Business is just like high school
Meryl Streep once famously remarked in a commencement address to college students: “You have been told that real life is not like college, and you have been correctly informed. Real life is more like high school.”
Remember the important stuff you used to worry about in high school, such as where you sat, with whom you sat, what you wore and how confident you appeared when you tried to talk to girls? Now you’re 40 or 50 and a business executive, and guess what? Nothing changed! Oh, you probably don’t worry about acne anymore, but the rules of the lunchroom still prevail.
I help executives succeed, and some of that consists of technical skills such as strategic planning, organizational structure design and financial acumen. However, more of it involves “lunchroom” issues such as communicating clearly, deciding with whom and where you spend your time, learning to engage in healthy conflict, developing confidence, solving problems and determining how to do your homework without pulling all-nighters!
Sometimes the behavior that got you into trouble in high school, if directed appropriately, can actually be helpful in the work environment. Remember the brainiac kids from high school whom you were always jealous of? Many of them didn’t learn the emotional intelligence skills or appropriate risk taking to succeed in executive suites and are crunching numbers in a cubicle. (The combination of IQ and EQ, however, is what took a few of them to positions of greatness — not always associated with a title.)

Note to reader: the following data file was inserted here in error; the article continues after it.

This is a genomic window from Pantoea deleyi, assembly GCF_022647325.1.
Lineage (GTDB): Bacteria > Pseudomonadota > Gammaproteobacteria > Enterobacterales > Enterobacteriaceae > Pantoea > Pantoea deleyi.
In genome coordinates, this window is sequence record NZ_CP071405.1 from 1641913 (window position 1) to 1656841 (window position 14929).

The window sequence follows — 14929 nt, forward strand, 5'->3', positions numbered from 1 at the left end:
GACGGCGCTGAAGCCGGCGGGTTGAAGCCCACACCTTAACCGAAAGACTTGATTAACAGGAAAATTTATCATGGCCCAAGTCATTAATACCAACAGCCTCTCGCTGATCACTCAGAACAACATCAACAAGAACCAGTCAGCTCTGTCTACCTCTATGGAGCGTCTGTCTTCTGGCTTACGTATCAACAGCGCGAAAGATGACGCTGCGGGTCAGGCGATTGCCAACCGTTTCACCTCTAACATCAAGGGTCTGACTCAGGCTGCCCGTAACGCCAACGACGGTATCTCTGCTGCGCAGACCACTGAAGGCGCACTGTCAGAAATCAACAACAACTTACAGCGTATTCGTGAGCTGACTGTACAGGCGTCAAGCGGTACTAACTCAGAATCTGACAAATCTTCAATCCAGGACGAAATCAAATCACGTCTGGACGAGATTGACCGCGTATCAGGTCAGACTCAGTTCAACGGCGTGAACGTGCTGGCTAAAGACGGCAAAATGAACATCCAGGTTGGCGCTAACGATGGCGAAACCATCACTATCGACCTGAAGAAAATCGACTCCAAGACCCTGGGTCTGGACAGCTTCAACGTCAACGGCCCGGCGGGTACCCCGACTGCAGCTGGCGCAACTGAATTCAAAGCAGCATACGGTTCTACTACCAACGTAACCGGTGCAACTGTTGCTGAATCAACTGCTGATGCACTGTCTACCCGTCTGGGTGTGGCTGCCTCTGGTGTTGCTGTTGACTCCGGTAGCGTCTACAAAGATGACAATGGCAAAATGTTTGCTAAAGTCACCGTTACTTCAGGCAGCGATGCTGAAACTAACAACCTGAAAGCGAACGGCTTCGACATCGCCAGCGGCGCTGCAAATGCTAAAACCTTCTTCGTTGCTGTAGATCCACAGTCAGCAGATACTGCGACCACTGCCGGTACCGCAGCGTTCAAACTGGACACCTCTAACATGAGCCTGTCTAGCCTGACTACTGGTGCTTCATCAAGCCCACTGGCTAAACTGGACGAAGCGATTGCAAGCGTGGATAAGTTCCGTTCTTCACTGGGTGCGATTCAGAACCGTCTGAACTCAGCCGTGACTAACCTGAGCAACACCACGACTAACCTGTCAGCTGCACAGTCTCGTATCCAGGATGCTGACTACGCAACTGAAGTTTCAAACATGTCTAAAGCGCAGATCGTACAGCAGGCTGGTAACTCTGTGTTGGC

I worked with Paul Orfalea, the founder of Kinko’s, for quite a few years. He would frequently say, “The A students work for the B students. The C students run the company, and the D students dedicate the buildings.” (As a D student, he went on to dedicate a few buildings!) Like Steve Jobs, Paul was prone to bending reality, but the point of his story is sometimes true. High school behavior often carries the day. When you’re 50 and running an organization, no one gives a hoot whether you remember the symbol for xenon on the periodic table. (I had to look it up … it’s XE.)
Recent work by some MIT and Harvard folks point out that there is real bottom line impact in getting your people to interact more frequently in the lunchroom. It turns out that the companies where people actually spend time together (yes, face-to-face) get better bottom-line results. (Here’s a link if you’d like to listen.)
So put away your iPhone for a minute. Don’t send that text. Don’t update Facebook. Go find a human being to talk to in the lunchroom.